2. 2. CHAIRMAN’S LETTER CHAIRMAN’S LETTER night Foundation’s 50th anniversary year Vice Chairman Jill Ker Conway for her leader- making through our first 40 K Our work will be guided coincides with the ending of one millen- ship as head of the planning and program com- years. Compare that to the $93.4 by the fo ll owing operating nium and the beginning of another. mittee. All were in agreement that we should million in grants approved in assumptions for 2001– 2005: • The year 2000 included many reminders focus on our two signature programs. We will 2000 and know that we are well In strengthening our of just how far we’ve come in the past half- continue to promote journalism of excellence aware of the responsibility to partner communities, our grant century. I think back to a rainy June afternoon by supporting the education of current and invest wisely in the par tnerships making will have as a major Paul S. Grogan W. Gerald Austen, M.D. Cesar L. Alvarez in Akron, standing in the impressive sculpture future journalists and by defending a free press created to strengthen journalism focus those individuals most in garden of the Akron Art Museum. Director Mitchell Kahan worldwide. We will increase our investment in the vitality of and our communities. need of assistance, i.e., those least able to help themselves. • had just detailed for us the museum’s plans to expand the the communities where the Knight brothers published news- Two new trustees recently joined us in this effort. We These communities will be considered laboratories, building it had outgrown. When Akron was home to the papers by developing a newly minted Knight Community look forward to working with Paul S. Grogan, who assumes where high-risk and experimental ventures are tested and Knight brothers, the building that currently houses the muse- Partners Program. We believe, more than ever, that Knight the presidency of The Boston Foundation July 1. His years of approaches that have been demonstrated to work are imple- um was the city’s main post office. Now, with a bold vision Foundation occupies a unique niche in philanthropy, given the experience as head of Local Initiat ives Support Corporation mented and nurtured. • and funding from Knight Foundation and others, the Akron advantage of its enduring ties with these 26 cities and towns. add significantly to what we wish to learn about community In each of the 26 communities, we will establish its Art Museum will soon expand and continue to serve as a We also want to consider promising new approaches, development. Also joining us is Cesar L. Alvarez who, as pres- program priorities in consultation with local residents. • magnet of culture, education and imagination for generations take some risks and experiment through our new National ident and CEO of Greenberg Traurig P.A., has spearheaded We will work to replicate successful initiatives and dis- of Akron’s residents and visitors. Venture Fund. The fund will enable the Foundation to be the growth of that organization into one of the nation’s most tribute information on best practices identified through formal The previous evening, we had the privilege of gathering responsive to innovative opportunities and initiatives at the respected law firms. His presence at Knight Foundation deep- evaluation. • with Akron colleagues, friends and family in the city where national level that relate directly or indirectly to Knight’s work ens our ties to Miami – our headquarters as we roll out our A key feature of our grant making will be collaboration the Knight brothers not only began their storied journalism in its 26 communities. new Knight Community Partners approach to grant making. with local and national funders, local and national nonprofit careers but also their philanthropic ventures. We were joined We believe our Journalism Program will continue to About the time this annual report comes out, we’ll con- organizations and funding intermediaries. • by several hundred people of many backgrounds, varied inter- advance the field across all forms of media, and we expect to clude our 50th anniversary celebration in Miami with a gath- Our programs will aim to be reflective of the popula- ests, different faiths and passions. In the weeks and months invest more than $100 million in it over the next five years. ering much like the one in Akron in 2000. Miami is often tions the Foundation serves. • before that June gathering, a group of us spent a great deal of Very significantly, in creating the new Knight Community described as the best community to view and participate in We will provide resources to promote the growth and time with those citizens and leaders, reacquainting ourselves Partners Program, we have agreed to approach local grant what America will become in the 21st century – a complex vitality and build the capacity of civic institutions, infrastruc- with Akron’s priorities, needs and opportunities. It is our making in a way that asks our communities to envision the mix of cultures, heritages and philosophies,a place with awe- ture and leadership. hope that the grants we made that evening to 17 nonprofit kinds of places they wish to be in the future,and to work with some wealth and dispiriting poverty, a community in which organizations in the Summit County region will help Akron us toward their own self-determined priorities. We will seek family ties are celebrated and ethnic divisions are real. In the following pages are reports on our other activities thrive and grow stronger over time, serving as an example of partners in each community and will commit considerable If, in five years, we can look back in Akron and Miami in 2000, including the re-emergence of the Knight Commis- our enduring commitment to vital communities. resources to a limited number of goals, hoping to have a and our 24 other communities and see measurable indications sion on Intercollegiate Athletics. You will read about our sig- From humble beginnings in Akron – an initial corpus of greater, long-term impact on real community needs. that Knight Foundation has contributed to a more thriving nificant investments in re-energizing high school journalism $9,047–Knight Foundation has grown into a considerable insti- democracy through better journalism and stronger commu- and continuing a demonstrably successful international jour- tution that paid some $448 million in grants in its first 50 years. nities, we’ll feel we have not wasted the opportunities put nalism fellowship program. Take a look at some of the photos Our evolution over five decades has been guided by a before us by Jack and Jim Knight. from the National Millennium Survey; we hope you will be series of increasingly focused strategic plans. In 2000, the reminded that you were a part of the America this project doc- The Year in Review Jan. 1, 2000 – Dec. 31, 2000 Knight Foundation trustees and staff participated in a plan- uments. Please also note the descriptions of our pilot efforts ning exercise to set our course over the next five years. We to introduce our community-driven, outcomes-based Knight Assets: $2.199 billion were well prepared for the task through intensive advance Community Partners Program. Grants paid out: $70 million work by our officers, staff and consultants who made the case You’ll see an investment report that describes the status W. Gerald Austen, M.D. Proposals received: 1,370 that we could be far more effective by working toward specific of a $2.2 billion asset base that makes this grant making pos- Chairman New grants approved: $93.4 million (356 grants) outcomes that define success. sible. I’m reminded that only a decade ago, our annual report Average grant approved: $262,263 It was an invigorating exercise, and much credit goes to noted that we’d just reached the $100 million mark in grant 2 3 JOHN S. J A M E S L . K N I G H T F O U N D AT I O N 2 0 0 0 A N N UA L R E P O R T AND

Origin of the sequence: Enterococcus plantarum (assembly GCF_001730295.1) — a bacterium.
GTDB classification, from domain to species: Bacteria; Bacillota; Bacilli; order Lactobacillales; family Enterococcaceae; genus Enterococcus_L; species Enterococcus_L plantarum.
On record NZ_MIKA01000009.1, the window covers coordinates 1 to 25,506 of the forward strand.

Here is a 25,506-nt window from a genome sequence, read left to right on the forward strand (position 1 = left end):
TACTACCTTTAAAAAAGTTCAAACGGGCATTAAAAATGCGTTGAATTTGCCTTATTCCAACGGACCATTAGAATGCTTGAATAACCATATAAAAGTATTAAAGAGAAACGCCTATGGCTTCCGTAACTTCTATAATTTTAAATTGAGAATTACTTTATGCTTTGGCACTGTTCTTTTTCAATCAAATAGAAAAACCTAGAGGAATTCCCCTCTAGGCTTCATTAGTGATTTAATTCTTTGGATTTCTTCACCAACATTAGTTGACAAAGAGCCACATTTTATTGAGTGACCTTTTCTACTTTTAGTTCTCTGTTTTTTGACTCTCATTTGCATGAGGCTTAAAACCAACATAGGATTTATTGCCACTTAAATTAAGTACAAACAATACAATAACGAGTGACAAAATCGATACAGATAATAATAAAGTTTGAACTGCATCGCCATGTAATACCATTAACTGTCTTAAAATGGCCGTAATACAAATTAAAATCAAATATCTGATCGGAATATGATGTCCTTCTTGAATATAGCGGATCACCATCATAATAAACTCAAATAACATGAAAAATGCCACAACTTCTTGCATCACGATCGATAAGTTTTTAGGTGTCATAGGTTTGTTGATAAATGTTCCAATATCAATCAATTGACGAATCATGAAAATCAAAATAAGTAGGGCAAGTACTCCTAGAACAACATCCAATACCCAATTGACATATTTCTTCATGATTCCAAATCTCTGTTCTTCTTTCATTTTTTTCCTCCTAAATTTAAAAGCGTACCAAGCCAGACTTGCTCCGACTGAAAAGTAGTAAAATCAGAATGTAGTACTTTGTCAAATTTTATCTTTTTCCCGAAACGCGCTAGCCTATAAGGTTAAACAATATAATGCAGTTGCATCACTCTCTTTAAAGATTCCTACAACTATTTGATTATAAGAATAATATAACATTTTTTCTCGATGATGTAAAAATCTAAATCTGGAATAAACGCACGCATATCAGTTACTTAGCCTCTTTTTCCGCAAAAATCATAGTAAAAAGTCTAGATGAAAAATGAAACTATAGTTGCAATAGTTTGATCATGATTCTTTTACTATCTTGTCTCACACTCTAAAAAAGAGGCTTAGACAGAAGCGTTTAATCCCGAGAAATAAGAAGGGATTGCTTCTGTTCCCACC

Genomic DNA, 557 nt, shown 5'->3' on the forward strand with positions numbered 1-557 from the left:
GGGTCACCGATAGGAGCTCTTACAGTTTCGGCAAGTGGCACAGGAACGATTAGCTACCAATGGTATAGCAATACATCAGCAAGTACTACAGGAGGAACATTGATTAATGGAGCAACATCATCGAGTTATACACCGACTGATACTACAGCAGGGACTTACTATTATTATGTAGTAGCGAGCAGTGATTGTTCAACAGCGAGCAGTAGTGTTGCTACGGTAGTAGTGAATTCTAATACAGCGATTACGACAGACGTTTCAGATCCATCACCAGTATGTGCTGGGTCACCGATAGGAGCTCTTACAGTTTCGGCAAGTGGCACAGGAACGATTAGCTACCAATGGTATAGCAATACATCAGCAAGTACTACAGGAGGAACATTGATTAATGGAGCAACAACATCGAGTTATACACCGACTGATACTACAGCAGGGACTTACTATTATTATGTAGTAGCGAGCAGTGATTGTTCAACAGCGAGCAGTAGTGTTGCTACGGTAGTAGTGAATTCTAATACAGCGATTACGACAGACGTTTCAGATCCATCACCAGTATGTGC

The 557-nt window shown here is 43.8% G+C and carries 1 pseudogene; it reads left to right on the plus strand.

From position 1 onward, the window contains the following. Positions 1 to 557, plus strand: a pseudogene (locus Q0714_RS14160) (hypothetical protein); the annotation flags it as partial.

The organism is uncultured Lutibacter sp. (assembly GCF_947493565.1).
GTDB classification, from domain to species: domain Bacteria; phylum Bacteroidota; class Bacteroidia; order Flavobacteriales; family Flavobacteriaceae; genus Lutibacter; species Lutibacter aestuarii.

3. 3. PRESIDENT’S MESSAGE 2001 PROGRAMS hile the nation was grinding its billion a year and rising. Against that backdrop, W What We Value way toward the great dead heat that our endowment no less than our annual pay- ended the presidential election of out suddenly looks less imposing. Measured 2000, a result that spoke directly to and from against annual outlays from the public, private substantial cleavages in the society as a whole, and other philanthropic sectors in the 26 Knight Knight Foundation was working its way toward cities, ours looks marginal at best. W e occupy a unique niche in philanthropy, given the advan- a new five-year plan. Unlike the presidential That does not mean those funds are, or outcome, the board’s September approval of have to be,unimportant. In fact, Knight dollars tage of having enduring ties with 26 distinct U.S. cities and the new strategic plan was unanimous. can be extremely useful if deployed intelligently. Knight Chairman Jerry Austen details And that is where the Foundation’s longtime the basics of the new approach in the preceding connection to its communities is of such great towns. In each, Knight Foundation is developing a new community Hodding Carter III pages. As he makes clear, it rests on two funda- benefit. We already know them well. What re- mentals.First,a sharpened focus on the 26 Knight Foundation mains, and what the new Knight Community Partners ap- partners approach to funding. Trustees and staff agreed in our plan- communities in which the Foundation has traditionally con- proach envisions, is to deepen our knowledge and involvement. centrated its grant making. Second, an intensified commit- What happens next is that each of the towns and cities ment to the enhancement and protection of journalism at will set, or further advance, a limited agenda of desired out- ning sessions that this approach required some new and clarified home and abroad. We have eliminated our other national pro- comes toward which Knight Foundation will help its local grams and added a National Venture Fund for investments in partners work .O n ce communities set their outcomes, Knight’s mandates. innovative programs and ideas that offer promise of benefit- money will be committed to these priorities for periods of no ing our communities. Finally, and of great importance, the less than three years. Knight’s Community Partners staff and Foundation has tightly integrated the planning and evaluation its Program Development and Evaluation staff will function function with all program activities. as community resources, providing connections to outside Our grant making will focus on people – those folks in our We have developed a National Venture Fund to enable us to It is tempting at moments like this to echo the words expertise, convening community participants and coordinating communities least able to help themselves. We’ve been saying support innovative opportunities and initiatives at the nation- emblazoned on the Great Seal of the United States: Novus the flow of money and other assistance to help communities for years that our communities were laboratories. Knight has al level that relate directly or indirectly to Knight’s work in its Ordo Seculorum, or, roughly interpreted, “a new age now advance towards their respective goals. now created a structure to test high-risk and experimental 26 communities. begins.” In our case,the temptation should be resisted. While In its work with its nonprofit par tners, Knight Found- ventures and to implement programs that have been demon- it is not p recisely a case of “the more things change, the more ation will invest in both experimental and tested efforts, We expect to invest just over $100 million to promote excel- strated to work. We’ll consult with our 26 communities to they stay the same” here at Knight Foundation, it is definitely endeavoring to help communities learn more about what help local residents identify local priorities. If we find success- lence in journalism over the next five years, working with true that we see our central mission as reconfigured rather works, what doesn’t and what might. ful approaches through funding partnerships, we’ll try to organizations that offer special promise of advancing the than repudiated. The basic decisions about which community needs replicate them and share information widely with others. To quality and effectiveness of a free press and understand its If that is true, why did we go through the months of should have Knight funding will be made within the commu- leverage our limited funds, we’ll collaborate with local and role in a thriving democratic society. We also encourage ap- intense study and deliberation that preceded the board’s action? nities. At the same time, they will be made against the back- proaches to quality journalism across all forms of media. national funders, nonprofit organizations and funding inter- Since Knight Foundation was not broken – was indeed seen by ground of the Foundation’s board-determined priorities and mediaries. We’ll aim to reflect the diverse populations the most outside observers as doing a good job within the param- the qualitative and quantitative data about each community’s Foundation serves. And we expect to help a variety of civic In the following pages, we detail our programs and discuss the eters of its existing approach – why the itch to fix it? priorities included in our Community Indicators project. institutions, organizations and leaders grow stronger with badly outcomes we seek in partnership with our funding partners Again, the answer is twofold. The first involves money, The late Lee Hills, who was chairman of the board dur- needed resources. and communities. as measured in both absolute and relative terms. Viewed by ing Knight’s most formative years,came up with the theme for any objective standard, Knight’s endowment is large. It has the Foundation’s strategic plan in 1992.It was simple:Sharpen We are privileged to share photographs from the National almost doubled in three years, to more than $2 billion dollars. the focus, heighten the impact. It could as easily be the Millennium Survey, which documented and interpreted Our annual payout has also doubled, and will be at least $85 Foundation’s mantra for the next five years. American life at the turn of the century. million in 2001. Next year it will likely be $100 million. Our roots have always been in community. Our purpose Nonetheless, those dollars do not exist in a vacuum. Do is to grow them deeper. simple long division and you immediately see things in a dif- ferent light. We are directly interested in 26 communities. If our annual outlays were distributed equally, each would receive about $3.3 million. Now consider that one of our communities, Miami- Hodding Carter III Dade County, has an annual public school budget of over $4 President and CEO 4 5 JOHN S. JA M E S L . K N I G H T F O U N D AT I O N 2 0 0 0 A N N UA L R E P O R T AND